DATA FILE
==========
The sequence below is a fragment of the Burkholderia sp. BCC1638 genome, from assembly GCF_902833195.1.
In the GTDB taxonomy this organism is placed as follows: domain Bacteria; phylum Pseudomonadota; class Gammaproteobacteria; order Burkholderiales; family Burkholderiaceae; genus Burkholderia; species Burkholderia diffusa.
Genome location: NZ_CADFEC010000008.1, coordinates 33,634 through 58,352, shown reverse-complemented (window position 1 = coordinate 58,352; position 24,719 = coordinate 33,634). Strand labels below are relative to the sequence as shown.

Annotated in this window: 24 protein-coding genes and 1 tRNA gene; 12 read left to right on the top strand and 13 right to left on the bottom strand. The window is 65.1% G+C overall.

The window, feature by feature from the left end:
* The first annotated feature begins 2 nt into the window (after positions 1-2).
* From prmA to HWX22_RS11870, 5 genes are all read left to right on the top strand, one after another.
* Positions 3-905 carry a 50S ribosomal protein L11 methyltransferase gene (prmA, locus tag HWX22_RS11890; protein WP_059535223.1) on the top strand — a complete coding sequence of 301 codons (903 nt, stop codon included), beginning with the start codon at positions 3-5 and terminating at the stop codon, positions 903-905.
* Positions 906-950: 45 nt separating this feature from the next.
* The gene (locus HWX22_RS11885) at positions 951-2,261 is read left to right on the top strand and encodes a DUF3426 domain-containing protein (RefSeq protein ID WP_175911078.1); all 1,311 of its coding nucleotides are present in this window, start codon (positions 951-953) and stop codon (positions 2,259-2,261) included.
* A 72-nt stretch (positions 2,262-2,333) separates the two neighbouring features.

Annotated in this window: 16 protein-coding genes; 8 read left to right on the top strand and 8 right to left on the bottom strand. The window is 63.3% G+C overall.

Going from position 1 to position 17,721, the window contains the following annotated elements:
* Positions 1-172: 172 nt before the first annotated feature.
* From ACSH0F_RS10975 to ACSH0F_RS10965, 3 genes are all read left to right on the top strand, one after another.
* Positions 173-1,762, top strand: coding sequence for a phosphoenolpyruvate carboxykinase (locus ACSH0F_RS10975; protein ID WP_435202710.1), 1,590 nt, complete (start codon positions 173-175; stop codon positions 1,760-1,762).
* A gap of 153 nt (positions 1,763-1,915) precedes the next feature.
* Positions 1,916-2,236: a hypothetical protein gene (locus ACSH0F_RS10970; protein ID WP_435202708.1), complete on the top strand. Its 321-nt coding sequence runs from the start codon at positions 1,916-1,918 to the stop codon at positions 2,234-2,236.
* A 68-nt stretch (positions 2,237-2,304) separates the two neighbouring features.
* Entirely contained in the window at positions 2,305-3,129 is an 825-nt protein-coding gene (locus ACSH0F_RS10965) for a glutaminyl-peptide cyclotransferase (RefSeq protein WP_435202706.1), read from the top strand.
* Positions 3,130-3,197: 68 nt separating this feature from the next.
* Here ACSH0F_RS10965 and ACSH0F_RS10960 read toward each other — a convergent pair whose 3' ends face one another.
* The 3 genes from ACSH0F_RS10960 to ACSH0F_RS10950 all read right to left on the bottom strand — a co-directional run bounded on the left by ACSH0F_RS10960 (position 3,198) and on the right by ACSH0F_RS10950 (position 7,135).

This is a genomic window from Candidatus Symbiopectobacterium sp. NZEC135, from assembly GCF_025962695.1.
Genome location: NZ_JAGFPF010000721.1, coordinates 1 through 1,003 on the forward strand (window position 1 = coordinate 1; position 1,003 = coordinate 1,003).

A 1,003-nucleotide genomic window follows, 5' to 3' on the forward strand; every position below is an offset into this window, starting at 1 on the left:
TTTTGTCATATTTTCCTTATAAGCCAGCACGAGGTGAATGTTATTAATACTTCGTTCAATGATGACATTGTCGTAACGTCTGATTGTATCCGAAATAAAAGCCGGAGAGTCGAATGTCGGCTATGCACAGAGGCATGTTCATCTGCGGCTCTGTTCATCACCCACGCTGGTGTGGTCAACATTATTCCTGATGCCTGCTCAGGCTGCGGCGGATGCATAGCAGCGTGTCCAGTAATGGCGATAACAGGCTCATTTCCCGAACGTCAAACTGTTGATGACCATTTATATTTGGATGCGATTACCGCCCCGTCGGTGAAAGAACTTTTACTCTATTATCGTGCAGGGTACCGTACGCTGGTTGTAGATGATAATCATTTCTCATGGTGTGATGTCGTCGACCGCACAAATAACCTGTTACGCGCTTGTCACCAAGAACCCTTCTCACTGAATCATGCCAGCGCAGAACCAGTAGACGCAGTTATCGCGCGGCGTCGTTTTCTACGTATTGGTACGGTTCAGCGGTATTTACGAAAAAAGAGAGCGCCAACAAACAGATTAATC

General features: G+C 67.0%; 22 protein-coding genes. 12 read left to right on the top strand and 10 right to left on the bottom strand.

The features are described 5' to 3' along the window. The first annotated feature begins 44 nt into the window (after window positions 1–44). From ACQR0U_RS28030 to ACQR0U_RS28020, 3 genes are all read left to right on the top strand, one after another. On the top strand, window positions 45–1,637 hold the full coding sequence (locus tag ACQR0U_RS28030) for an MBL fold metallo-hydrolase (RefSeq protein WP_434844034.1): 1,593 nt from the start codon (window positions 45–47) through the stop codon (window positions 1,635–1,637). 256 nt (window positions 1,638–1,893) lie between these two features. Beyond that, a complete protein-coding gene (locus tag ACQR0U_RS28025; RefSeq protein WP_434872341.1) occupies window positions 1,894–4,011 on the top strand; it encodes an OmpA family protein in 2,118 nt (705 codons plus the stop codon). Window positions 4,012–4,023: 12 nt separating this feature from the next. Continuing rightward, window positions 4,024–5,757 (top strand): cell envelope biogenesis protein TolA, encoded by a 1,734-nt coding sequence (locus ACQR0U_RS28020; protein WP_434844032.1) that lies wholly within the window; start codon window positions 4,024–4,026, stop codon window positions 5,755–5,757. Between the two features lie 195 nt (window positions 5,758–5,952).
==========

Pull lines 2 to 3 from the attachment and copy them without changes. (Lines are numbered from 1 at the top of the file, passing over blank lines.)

In the GTDB taxonomy this organism is placed as follows: domain Bacteria; phylum Pseudomonadota; class Gammaproteobacteria; order Burkholderiales; family Burkholderiaceae; genus Burkholderia; species Burkholderia diffusa.
Genome location: NZ_CADFEC010000008.1, coordinates 33,634 through 58,352, shown reverse-complemented (window position 1 = coordinate 58,352; position 24,719 = coordinate 33,634). Strand labels below are relative to the sequence as shown.